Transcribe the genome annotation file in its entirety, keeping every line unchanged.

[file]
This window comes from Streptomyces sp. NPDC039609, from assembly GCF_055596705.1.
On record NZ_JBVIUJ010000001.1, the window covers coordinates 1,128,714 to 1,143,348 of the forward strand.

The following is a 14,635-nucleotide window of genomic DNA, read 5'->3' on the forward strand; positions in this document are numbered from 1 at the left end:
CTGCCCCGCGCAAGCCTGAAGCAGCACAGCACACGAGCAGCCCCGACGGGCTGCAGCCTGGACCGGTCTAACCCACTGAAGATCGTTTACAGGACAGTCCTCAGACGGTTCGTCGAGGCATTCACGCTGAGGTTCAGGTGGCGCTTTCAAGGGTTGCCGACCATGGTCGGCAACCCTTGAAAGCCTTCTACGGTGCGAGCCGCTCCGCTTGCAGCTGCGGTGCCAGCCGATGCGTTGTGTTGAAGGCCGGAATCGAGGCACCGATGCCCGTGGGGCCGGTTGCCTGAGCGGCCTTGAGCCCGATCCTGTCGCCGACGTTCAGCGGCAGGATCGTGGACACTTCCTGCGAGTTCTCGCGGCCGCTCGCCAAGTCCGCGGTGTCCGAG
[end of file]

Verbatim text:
This window comes from Streptomyces sp. NPDC039609, from assembly GCF_055596705.1.
On record NZ_JBVIUJ010000001.1, the window covers coordinates 1,128,714 to 1,143,348 of the forward strand.

The following is a 14,635-nucleotide window of genomic DNA, read 5'->3' on the forward strand; positions in this document are numbered from 1 at the left end:
CTGCCCCGCGCAAGCCTGAAGCAGCACAGCACACGAGCAGCCCCGACGGGCTGCAGCCTGGACCGGTCTAACCCACTGAAGATCGTTTACAGGACAGTCCTCAGACGGTTCGTCGAGGCATTCACGCTGAGGTTCAGGTGGCGCTTTCAAGGGTTGCCGACCATGGTCGGCAACCCTTGAAAGCCTTCTACGGTGCGAGCCGCTCCGCTTGCAGCTGCGGTGCCAGCCGATGCGTTGTGTTGAAGGCCGGAATCGAGGCACCGATGCCCGTGGGGCCGGTTGCCTGAGCGGCCTTGAGCCCGATCCTGTCGCCGACGTTCAGCGGCAGGATCGTGGACACTTCCTGCGAGTTCTCGCGGCCGCTCGCCAAGTCCGCGGTGTCCGAG